Vsy8369

Thank you for helping me to decide..."to renew or not to renew". I will choose not to renew. The bully tactics of those who do not value parents making up their own minds about vaccines is shameful and I am sorry World has joined the bandwagon and published this piece.

Pjoywes

After reading many others' thoughtful comments that this article is biased and the issue is (mind-bogglingly) complex and not to be oversimplified, I find myself also grateful for World's thoughtful reading audience. Y'all can also write well. Many good points were made. I am also grateful that World restricts comments to subscribers, cutting out the trolls! I am optimistic that World will have a good counter-article coming... it better be good!For the record, I am a partially-vaccinating mom and have been distressed by the hyperbole and duality of the discussions on my facebook page. Why is it one or the other? Why is it all vaccines are good or none at all? Why so many to such young children? (yes, I understand the young are the most susceptible to disease - but also the most susceptible to harmful reactions!) Most of all, I fear mandatory vaccination which would be a further intrusion of govt into parental rights.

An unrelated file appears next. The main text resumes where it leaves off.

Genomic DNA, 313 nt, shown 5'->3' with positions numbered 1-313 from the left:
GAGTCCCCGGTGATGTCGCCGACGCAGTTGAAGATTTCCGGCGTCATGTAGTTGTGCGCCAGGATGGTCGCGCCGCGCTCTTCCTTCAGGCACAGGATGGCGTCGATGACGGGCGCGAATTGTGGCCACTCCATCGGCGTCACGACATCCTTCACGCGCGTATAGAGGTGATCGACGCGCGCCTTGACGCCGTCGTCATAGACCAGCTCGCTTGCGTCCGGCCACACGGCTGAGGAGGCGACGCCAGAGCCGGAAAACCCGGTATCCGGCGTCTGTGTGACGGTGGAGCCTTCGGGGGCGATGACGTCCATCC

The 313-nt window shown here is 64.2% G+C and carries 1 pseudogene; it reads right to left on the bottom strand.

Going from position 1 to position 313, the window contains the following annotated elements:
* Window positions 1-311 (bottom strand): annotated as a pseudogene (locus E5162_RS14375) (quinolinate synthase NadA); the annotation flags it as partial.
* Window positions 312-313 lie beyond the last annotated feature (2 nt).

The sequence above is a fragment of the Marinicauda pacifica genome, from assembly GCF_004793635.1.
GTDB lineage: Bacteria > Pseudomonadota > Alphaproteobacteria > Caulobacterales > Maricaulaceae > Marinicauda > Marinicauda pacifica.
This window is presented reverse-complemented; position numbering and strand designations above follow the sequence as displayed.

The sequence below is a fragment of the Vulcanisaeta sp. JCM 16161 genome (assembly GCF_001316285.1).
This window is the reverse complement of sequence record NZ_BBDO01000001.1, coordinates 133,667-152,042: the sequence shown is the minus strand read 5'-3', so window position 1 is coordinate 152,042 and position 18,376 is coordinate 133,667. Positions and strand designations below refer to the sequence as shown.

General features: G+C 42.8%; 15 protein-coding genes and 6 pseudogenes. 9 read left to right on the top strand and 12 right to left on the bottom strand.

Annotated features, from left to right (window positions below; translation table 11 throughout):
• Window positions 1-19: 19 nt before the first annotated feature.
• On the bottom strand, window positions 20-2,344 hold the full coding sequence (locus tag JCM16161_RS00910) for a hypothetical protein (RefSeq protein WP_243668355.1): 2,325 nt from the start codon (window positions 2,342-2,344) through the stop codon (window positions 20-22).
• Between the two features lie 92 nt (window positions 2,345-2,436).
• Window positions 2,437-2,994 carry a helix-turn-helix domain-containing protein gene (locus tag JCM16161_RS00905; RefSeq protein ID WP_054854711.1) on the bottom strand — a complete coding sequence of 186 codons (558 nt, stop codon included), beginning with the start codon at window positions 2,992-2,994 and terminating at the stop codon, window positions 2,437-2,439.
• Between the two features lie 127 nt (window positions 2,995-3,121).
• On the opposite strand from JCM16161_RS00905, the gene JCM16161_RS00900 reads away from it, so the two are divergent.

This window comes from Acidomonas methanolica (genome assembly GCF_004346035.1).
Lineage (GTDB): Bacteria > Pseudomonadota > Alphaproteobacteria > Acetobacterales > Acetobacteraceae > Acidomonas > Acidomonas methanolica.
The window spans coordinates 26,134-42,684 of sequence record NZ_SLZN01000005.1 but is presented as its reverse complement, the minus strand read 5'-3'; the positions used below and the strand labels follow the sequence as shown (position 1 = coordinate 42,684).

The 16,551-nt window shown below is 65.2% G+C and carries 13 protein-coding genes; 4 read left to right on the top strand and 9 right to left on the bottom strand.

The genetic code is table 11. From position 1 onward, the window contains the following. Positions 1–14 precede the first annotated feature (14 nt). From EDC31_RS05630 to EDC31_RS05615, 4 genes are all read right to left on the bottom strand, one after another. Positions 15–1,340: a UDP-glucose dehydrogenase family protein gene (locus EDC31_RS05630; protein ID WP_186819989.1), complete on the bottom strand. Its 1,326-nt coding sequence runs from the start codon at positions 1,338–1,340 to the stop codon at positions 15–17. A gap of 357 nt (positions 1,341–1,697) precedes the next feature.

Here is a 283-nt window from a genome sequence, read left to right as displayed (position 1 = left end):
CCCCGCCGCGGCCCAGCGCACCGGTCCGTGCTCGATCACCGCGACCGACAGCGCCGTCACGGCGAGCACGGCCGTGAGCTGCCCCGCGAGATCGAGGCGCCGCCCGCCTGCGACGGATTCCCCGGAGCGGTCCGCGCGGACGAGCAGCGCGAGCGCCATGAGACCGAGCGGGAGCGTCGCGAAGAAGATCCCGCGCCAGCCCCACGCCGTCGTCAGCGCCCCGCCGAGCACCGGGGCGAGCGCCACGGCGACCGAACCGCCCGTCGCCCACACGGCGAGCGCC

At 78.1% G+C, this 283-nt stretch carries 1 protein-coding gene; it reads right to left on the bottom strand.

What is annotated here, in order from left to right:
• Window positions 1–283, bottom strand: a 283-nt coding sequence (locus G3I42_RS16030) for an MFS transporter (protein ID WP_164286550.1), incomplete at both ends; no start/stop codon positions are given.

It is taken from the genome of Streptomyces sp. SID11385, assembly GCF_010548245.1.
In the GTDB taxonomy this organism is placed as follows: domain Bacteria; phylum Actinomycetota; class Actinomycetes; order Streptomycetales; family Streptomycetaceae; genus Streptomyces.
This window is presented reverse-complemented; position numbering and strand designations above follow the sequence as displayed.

Kim MD

The title of the piece is "To vaccinate or not to vaccinate" but both side are not represented here. I am disappointed that both views were not presented. As a medical professional I do believe there are significant issues with vaccinations. Parents who opt out should not be vilified and I am sad to hear other Christians make derogatory comments about those who choose to opt out. Most parents who opt out are highly educated and have done extensive research into vaccinations before they allow their children to be injected with foreign material. Again I am disappointed that only one side of the issue was presented.

Hans